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Title: Developments in water technology and changing social relations in rural Punjab
Researcher: Lamba, Geet
Guide(s): Singh, Birinder Pal
Keywords: Water technology
Rural Punjab
Upload Date: 10-Oct-2011
University: Punjabi University
Completed Date: 23/07/2010
Abstract: In the land of five rivers water is growing scarce. Since long, technology in use for harnessing groundwater has undergone many changes and it has affected other segments of agrarian society. The proposed study intends to investigate the role of developments in water technology in shaping agrarian social relations. By exploring this terrain a modest contribution is made in this regard. The study based on primary data collected through extensive fieldwork spread over three socio-cultural regions of Punjab was selected from three villages namely, Bal Labe Darya, Bhajjal and Lehal Kalan. An effort was made to include cases from all classes of peasants. Care was also taken to include those who owned wells/technology individually as well as shared. In all 19 cases were studied. The present study has been divided into seven chapters. First chapter is on Introduction and the second covers the review of literature. Third one discusses the Green Revolution in Punjab. Fourth describes the village profiles and the case studies. Fifth chapter is on emerging patters in each region. The sixth chapter entitled ‘Technology and Changing Social Relations: A Sociological Analysis’ is about the findings of the study. The last chapter concludes the study. Results show that with developments in water technology ‘Utthan-baithan di sanj khatam ho gayi’. Adoption of new technology has weakened the social ties. New water pump technology enhanced the social status of the owner. It has become a prized commodity in the agricultural community. The findings reveal that traditional system of sharing of goods and services, be it within the family or outside, changed with diffusion of new technology. Emergence of informal water market is an indicator of commoditization of social relations. Cooperation and harmony characteristic of lihaji system are disappearing. Self interest has replaced altruism. ‘Cash-for-water’ has become the order of the day. Hence with the diffusion of new irrigation technology, social relations got commercialized and estranged both within and outside the family and the community.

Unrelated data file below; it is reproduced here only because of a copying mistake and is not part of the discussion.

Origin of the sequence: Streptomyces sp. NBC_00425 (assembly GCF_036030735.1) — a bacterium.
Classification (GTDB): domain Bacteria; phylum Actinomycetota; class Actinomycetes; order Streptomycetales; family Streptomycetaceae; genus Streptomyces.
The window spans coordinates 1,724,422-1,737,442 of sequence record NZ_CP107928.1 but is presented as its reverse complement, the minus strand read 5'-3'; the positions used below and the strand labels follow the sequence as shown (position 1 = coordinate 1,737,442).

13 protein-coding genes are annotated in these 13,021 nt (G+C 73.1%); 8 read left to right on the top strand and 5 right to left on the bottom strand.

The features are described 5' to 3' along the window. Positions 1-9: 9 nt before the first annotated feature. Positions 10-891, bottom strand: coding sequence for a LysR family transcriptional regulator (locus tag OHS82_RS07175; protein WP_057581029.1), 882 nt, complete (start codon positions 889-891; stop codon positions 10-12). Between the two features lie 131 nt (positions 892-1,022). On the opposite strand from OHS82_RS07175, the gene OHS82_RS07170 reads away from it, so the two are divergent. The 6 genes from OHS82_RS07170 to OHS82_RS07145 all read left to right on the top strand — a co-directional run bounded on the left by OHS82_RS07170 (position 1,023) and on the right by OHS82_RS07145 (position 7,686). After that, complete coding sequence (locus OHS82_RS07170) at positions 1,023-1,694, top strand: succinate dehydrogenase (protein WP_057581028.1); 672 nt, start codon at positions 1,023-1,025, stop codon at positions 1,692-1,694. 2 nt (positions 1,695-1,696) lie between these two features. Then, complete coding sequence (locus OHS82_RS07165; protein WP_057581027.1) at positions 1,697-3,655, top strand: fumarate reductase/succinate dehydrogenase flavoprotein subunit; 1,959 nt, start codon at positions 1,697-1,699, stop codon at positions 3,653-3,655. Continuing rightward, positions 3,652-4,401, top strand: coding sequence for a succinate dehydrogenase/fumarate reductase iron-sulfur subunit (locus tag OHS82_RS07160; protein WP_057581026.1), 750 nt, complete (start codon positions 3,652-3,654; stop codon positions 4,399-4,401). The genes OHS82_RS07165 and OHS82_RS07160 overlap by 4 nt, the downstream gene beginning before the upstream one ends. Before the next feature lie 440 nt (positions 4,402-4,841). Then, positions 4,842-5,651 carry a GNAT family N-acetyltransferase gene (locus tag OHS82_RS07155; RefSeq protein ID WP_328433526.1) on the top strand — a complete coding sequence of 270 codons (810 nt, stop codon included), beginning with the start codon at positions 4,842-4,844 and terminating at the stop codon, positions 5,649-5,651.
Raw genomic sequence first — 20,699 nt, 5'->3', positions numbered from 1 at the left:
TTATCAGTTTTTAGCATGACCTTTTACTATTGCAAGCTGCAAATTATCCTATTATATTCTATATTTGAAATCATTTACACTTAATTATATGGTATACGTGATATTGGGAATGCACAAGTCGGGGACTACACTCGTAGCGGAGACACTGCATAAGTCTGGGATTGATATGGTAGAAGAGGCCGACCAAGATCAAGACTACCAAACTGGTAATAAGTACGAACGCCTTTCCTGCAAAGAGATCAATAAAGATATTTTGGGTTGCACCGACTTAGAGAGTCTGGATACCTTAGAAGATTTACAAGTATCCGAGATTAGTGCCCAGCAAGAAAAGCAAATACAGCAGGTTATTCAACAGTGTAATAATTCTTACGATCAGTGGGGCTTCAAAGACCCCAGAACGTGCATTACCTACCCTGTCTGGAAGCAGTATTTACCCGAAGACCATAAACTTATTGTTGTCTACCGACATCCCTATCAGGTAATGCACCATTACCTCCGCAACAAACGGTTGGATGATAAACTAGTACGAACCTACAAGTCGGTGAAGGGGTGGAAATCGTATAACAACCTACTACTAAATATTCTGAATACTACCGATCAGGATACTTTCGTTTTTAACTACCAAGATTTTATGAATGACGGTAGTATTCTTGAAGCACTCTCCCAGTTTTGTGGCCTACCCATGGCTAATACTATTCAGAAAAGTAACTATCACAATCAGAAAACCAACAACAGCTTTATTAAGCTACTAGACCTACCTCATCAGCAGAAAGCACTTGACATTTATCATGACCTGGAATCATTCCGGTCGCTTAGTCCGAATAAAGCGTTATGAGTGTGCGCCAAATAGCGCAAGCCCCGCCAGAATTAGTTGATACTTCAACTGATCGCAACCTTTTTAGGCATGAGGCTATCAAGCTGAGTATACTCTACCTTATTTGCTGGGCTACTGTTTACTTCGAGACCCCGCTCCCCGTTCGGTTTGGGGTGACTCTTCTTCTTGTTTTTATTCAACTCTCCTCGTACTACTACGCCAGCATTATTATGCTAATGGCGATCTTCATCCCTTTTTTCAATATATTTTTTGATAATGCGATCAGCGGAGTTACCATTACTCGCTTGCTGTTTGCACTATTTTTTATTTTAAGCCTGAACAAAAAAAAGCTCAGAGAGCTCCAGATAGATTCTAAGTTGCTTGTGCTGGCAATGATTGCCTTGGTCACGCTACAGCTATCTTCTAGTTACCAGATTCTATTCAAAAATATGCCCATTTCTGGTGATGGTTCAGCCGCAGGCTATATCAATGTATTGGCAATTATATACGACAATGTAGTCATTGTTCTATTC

Pagination: 360p.
Appears in Departments:Department of Sociology and Social Anthropology

Files in This Item:
File Description SizeFormat 
01_title.pdfAttached File53.69 kBAdobe PDFView/Open
02_certificate.pdf45.24 kBAdobe PDFView/Open
03_declaration.pdf40.52 kBAdobe PDFView/Open
04_acknowledgements.pdf47.73 kBAdobe PDFView/Open
05_abstract.pdf47.58 kBAdobe PDFView/Open
06_list of contents.pdf66.17 kBAdobe PDFView/Open
07_chapter 1.pdf206.96 kBAdobe PDFView/Open
08_chapter 2.pdf218.5 kBAdobe PDFView/Open
09_chapter 3.pdf291.81 kBAdobe PDFView/Open
10_chapter 4.pdf1.29 MBAdobe PDFView/Open
11_chapter 5.pdf528.09 kBAdobe PDFView/Open
12_chapter 6.pdf473 kBAdobe PDFView/Open
13_conclusion.pdf116.48 kBAdobe PDFView/Open
14_glossary.pdf71.33 kBAdobe PDFView/Open
15_bibliography.pdf134.33 kBAdobe PDFView/Open

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